It's the first meaning of it.
Like in French "piscine" (meaning a swimming pool) was first a pool for fish (in the ancient time).
Piscis (fish) -> Piscina (pond) -> Piscine (French): fish pond -> Piscine (Swimming pool)
I give this example, because I met it in old books, but it's very likely the same thing for Italian, Spanish & Portuguese.
Before meeting this use of "piscine" in old books (medieval times), I though that it was called "piscine" because we swim like fish!
In an old French book, from 1580, they say that this place was dedicated to fish in the very old time, and that the Romans started to call "piscina" every artificial body of water, some were used for the fish, but other ones was used to wash and to swim (both), with cold water or hot water in private houses, and even the Roman therms were called "piscina".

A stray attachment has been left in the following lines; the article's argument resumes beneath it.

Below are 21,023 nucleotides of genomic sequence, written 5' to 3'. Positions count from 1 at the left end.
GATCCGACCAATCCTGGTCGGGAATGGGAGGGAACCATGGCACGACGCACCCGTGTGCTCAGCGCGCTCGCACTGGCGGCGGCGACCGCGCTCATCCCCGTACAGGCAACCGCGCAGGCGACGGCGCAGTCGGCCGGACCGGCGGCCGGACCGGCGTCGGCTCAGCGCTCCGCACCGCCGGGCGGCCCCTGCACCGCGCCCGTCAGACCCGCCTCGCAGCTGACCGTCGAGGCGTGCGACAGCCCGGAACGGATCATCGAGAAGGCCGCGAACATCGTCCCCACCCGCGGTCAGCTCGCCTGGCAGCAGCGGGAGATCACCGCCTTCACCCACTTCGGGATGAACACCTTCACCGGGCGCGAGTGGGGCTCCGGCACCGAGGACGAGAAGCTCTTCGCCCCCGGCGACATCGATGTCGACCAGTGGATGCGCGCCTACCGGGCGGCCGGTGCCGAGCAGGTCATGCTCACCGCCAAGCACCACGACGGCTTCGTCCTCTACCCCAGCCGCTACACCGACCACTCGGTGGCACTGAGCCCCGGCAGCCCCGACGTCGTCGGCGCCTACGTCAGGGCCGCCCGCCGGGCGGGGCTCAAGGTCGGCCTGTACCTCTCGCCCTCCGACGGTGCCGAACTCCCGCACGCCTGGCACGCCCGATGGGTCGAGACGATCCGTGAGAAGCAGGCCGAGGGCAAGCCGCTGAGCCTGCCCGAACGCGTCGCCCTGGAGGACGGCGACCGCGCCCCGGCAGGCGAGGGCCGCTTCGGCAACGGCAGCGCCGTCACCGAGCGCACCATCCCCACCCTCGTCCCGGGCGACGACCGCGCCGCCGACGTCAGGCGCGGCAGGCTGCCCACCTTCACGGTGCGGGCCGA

Source (in old French): https://archive.org/stream/cinsiologieousci1934dall/cinsiologieousci1934dall_djvu.txt
According to Gaffiot, even a drinker for animals is a piscina, and even a water tank is a piscina. So it confirms.
Piscina = (artificial) body of water.
Yes. The Romans advocated swimming (for boys and men, at least) and many baths had a pool for swimming (although often a lot smaller than modern swimming pools). One of the areas of Rome over 2000 years ago was named after a public pool which included a swimming pool:
Whether one chooses to use "pond" or "pool" (in isolation) doesn't really matter. It's a largely a question of idiolect / regional usage what people call a body of water smaller than a lake but big enough for swimming in -- although the expressions "fish pond" and "swimming pool" do vastly outnumber the reverse collocations.
It looks like a "pond for raising fish" is the first meaning, in Latin (explaining why "piscis" is at the root of the word); the meaning "pond, for bathing or swimming" is post-Augustan (it's in Suetonius, Pliny, Seneca, and the Vulgate Bible). Information from Lewis & Short.